Several days ago, I was in my garage doing laundry early in the morning when Abby shouted to me that Max, our dog, had pooped in the house. Filled with disgust for the human that was too lazy to respond to Max’s pleas to go outside, I grabbed a poop bag and headed for the reported dump site. When I got there, I found poop that in no way could have been Max’s. Max is a 75 lb diabetic dog who is on a very strict diet. His poop is big and consistent throughout, and exactly the same every time. This poop was small and filled with gray and white hair.
If you’ve had the pleasure of visiting the Animal Grossology exhibit at the Pacific Science Center (PSC), or if you are lucky enough to own a cat, you’ll know that when cats groom themselves, they ingest quite a lot of fur that they can’t digest. So they either hack it back up in the form of a hair ball, or they poop it out. Having been to PSC twice in the last month, I assumed it was cat poop.
One member of our family, who will remain unnamed, has been in the habit of getting up to let Max out in the wee hours of the morning and then leaving the door open while he or she went back to bed. I scolded this family member for the bad habit, because it obviously allowed a cat to come in and use our house like a litter box. The said family member agreed to a change of ways.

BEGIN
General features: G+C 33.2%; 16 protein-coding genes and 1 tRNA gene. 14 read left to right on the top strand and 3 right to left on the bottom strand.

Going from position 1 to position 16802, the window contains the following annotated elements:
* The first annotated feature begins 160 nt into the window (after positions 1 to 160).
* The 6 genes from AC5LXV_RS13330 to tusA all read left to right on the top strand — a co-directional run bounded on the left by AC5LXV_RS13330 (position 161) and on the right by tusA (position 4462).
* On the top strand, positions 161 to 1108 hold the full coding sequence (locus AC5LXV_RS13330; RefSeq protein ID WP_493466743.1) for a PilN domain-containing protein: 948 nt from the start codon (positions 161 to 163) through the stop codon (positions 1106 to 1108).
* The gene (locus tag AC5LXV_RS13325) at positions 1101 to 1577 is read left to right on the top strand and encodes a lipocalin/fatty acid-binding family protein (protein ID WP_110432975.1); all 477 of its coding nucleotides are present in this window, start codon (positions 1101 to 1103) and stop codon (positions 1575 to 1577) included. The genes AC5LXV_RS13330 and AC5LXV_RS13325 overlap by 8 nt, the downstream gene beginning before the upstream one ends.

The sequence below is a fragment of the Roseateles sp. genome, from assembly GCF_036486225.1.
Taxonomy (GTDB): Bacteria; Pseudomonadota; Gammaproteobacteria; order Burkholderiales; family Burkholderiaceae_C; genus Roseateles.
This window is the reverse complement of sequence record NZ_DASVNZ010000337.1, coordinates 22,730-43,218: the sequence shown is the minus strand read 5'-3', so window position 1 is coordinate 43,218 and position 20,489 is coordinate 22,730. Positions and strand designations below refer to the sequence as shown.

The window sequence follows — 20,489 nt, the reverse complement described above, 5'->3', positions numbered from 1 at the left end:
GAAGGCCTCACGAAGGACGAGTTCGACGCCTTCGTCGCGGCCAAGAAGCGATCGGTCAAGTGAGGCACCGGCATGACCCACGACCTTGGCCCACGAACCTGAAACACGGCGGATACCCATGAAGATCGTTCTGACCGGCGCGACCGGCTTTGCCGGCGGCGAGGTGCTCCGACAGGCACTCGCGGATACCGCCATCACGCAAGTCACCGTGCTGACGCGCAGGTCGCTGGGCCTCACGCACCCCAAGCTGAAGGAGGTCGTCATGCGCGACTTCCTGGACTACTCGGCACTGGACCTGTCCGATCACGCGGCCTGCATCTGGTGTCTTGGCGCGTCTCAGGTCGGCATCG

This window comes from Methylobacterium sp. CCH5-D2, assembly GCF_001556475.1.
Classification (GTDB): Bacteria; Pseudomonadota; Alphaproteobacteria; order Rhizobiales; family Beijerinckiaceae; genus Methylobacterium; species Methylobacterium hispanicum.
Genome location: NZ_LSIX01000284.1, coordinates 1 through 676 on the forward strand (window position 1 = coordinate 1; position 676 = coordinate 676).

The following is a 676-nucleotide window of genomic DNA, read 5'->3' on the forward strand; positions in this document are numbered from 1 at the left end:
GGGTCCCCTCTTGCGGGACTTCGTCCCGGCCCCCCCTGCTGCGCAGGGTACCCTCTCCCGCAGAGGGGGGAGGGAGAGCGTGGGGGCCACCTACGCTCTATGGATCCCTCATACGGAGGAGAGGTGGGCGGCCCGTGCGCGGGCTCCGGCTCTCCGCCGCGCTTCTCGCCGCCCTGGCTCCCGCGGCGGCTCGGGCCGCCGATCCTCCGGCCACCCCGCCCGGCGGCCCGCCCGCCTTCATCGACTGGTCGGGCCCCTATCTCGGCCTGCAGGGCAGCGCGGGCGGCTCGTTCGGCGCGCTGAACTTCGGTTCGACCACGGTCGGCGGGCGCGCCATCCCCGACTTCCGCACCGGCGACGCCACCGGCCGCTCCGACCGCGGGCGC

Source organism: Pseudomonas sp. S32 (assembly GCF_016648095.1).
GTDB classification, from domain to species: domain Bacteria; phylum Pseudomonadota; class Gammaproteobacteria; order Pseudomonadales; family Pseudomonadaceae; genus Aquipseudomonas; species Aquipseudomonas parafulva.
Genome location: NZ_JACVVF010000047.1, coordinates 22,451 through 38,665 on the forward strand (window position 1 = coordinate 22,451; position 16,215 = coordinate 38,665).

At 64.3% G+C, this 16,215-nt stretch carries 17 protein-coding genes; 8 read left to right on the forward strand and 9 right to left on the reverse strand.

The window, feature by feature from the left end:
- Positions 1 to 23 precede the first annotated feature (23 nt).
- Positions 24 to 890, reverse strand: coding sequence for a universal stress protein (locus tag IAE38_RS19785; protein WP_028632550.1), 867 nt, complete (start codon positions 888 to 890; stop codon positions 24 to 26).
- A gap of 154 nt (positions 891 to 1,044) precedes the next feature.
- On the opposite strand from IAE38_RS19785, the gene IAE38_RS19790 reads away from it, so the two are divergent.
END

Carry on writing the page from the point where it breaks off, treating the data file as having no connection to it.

The next afternoon, Abby reported again. Cat poop in the same place. Beside myself, I scolded again. I was told that it must have happened during the day because the door had not been left open the night before. And there was nothing to be done about it. Max is diabetic and can’t hold his water, so if we’re going to be out of the house for any length of time, we leave the door open so that he can get out. Oh, and Max is blind. So if a cat comes in, Max might be able to smell it, and he might hear it, but unless a commotion was created, he wouldn’t likely know.
All week, Max has been behaving strangely. Aggressively sniffing around the house, knocking things over at night, barking. All-around squirrelly behavior.
So this morning at 06:00, Doug shakes me awake. (This, in itself, is alarming because if you know Doug, you know that Doug does not and would not rise anywhere near 6:00 unless their was a hair-raising emergency.) He says he needs my help. There’s a opossum on the dining room table and he needs my help getting it out. Just a bad dream, right? Wrong!